Wednesday, March 16, 2016

How to Build Your Own Instrumentation

Building your own instrumentation is a process called orchestration. In orchestration, you learn how to combine instruments to create a desired sound or effect. While the study of orchestration is an in-depth concept to address, there are some basic techniques that can make your building of instrumentation more effective. The key is to knowing the effect you want to create with your music and the types of instrument combinations available.

Step 1

Learn about the instruments available in the different instrument families. Brass instruments include trumpets, trombones, horns and tubas. Woodwinds include flutes, oboes, clarinets and bassoons. Percussion instruments are any sort of instrument that is hit or struck with a stick or mallet. Strings include violins, violas, cellos and basses.

Step 2

Decide on the type of sound you want for your music. If you desire a majestic sound, use brass instruments. For a light and colorful sound, select woodwinds. For loud, rhythmic pieces, use percussion instruments, and for music that is highly sustained and with a wide note range, choose strings. You also can combine different instrument groups to create a custom sound.

Step 3

Build your instrumentation by using the appropriate number of instruments for the task. An orchestra will have many more instruments than a chamber group. A rock band or woodwind ensemble typically only will have one instrument per part, and brass ensembles typically will have several players per part. Study the different types of ensembles to get a feel for the proportions of instruments needed in each ensemble.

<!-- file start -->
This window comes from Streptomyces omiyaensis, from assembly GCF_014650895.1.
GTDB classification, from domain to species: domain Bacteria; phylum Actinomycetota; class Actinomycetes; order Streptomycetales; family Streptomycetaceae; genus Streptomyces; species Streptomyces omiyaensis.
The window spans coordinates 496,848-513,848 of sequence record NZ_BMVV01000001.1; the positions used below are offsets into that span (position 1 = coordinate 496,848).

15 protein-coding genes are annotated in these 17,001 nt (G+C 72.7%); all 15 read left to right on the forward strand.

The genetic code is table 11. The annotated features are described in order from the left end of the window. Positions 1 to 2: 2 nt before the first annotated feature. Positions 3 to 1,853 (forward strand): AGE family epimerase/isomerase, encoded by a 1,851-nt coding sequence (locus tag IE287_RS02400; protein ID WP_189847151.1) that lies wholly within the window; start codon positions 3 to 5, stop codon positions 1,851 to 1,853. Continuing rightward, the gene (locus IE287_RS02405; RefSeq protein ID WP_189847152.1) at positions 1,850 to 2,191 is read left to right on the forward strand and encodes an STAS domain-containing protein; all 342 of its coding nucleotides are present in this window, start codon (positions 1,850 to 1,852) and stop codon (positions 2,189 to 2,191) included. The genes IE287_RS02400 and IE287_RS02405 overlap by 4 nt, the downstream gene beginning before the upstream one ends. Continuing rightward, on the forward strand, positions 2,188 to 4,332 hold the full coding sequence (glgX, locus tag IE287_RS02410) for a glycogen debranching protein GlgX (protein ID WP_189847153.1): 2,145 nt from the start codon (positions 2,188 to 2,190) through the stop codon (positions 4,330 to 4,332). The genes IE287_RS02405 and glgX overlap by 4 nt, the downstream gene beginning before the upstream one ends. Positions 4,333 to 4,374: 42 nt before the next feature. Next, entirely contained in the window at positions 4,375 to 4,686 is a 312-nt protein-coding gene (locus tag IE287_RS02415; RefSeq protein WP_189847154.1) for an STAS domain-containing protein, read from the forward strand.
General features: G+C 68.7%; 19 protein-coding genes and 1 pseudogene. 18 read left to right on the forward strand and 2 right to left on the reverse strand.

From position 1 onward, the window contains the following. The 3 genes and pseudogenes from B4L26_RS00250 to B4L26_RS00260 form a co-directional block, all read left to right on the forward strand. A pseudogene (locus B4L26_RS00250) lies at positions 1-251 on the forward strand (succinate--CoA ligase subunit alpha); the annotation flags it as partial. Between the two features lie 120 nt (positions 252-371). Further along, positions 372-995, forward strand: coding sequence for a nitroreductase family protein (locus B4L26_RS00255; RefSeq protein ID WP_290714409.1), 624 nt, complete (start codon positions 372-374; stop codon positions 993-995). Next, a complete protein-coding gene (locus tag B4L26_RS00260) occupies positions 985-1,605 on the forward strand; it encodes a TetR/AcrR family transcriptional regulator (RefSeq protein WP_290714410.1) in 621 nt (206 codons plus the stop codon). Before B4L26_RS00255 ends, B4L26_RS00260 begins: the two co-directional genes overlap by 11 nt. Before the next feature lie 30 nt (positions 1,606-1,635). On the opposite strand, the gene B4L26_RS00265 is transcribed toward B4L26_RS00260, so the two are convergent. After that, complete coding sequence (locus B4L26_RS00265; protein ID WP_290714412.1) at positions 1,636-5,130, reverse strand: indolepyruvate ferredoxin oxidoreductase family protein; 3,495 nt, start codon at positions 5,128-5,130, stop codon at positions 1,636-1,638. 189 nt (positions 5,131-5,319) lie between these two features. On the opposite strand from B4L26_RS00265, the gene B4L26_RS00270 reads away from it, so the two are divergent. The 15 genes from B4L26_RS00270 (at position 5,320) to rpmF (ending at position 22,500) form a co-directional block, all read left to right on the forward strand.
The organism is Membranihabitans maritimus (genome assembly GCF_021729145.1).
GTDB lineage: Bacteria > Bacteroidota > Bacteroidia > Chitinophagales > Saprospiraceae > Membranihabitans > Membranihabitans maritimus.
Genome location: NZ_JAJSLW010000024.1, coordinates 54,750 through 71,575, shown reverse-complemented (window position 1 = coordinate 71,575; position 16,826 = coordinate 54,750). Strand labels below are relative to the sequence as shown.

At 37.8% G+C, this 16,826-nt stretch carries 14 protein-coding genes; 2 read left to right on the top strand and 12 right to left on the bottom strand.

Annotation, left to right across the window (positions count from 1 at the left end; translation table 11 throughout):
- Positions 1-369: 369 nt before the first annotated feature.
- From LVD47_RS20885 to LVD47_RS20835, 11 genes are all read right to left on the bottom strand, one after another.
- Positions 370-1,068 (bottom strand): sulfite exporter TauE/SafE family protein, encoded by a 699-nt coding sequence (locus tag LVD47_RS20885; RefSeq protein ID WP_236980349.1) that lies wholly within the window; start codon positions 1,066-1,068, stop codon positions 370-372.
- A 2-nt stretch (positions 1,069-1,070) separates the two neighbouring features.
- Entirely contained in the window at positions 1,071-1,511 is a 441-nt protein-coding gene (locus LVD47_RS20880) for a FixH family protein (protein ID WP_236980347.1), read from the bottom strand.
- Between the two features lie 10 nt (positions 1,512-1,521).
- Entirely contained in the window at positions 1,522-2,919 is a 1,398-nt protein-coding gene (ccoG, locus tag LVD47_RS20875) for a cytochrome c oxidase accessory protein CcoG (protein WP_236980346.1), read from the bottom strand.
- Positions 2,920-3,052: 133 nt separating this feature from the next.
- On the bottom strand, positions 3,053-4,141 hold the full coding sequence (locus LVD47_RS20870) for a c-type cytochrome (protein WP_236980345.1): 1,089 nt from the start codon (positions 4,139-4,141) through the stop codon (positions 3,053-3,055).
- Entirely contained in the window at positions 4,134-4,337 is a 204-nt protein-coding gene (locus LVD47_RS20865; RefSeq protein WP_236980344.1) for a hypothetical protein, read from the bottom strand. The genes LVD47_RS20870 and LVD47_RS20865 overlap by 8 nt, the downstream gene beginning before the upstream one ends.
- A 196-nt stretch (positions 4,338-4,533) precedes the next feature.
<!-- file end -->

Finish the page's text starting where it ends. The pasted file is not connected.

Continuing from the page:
Step 4

Learn how instruments work in combination with each other. When a string instrument blends with a woodwind instrument, the two types of instruments will take on each others characteristics. An oboe in conjunction with a violin will have the combined sound of a continuous sound mixed with a nasal, grainy quality. Take an orchestration and instrumentation course to learn about the several instruments available.

Step 5

Include instruments from each octave range to ensure you will have a full sound capable of playing from low to high. For example, use a violin, viola, cello and bass in a string piece. For brass pieces, you would use a trumpet, trombone, horn and tuba, and for woodwinds, you also would want to include one of each instrument. If you want everything to be high or low, then use instruments from that range.

Step 6

Learn how different instruments sound together. Brass instruments generally do not blend well with other instruments except for saxophones; whereas, woodwinds and strings blend extremely well together.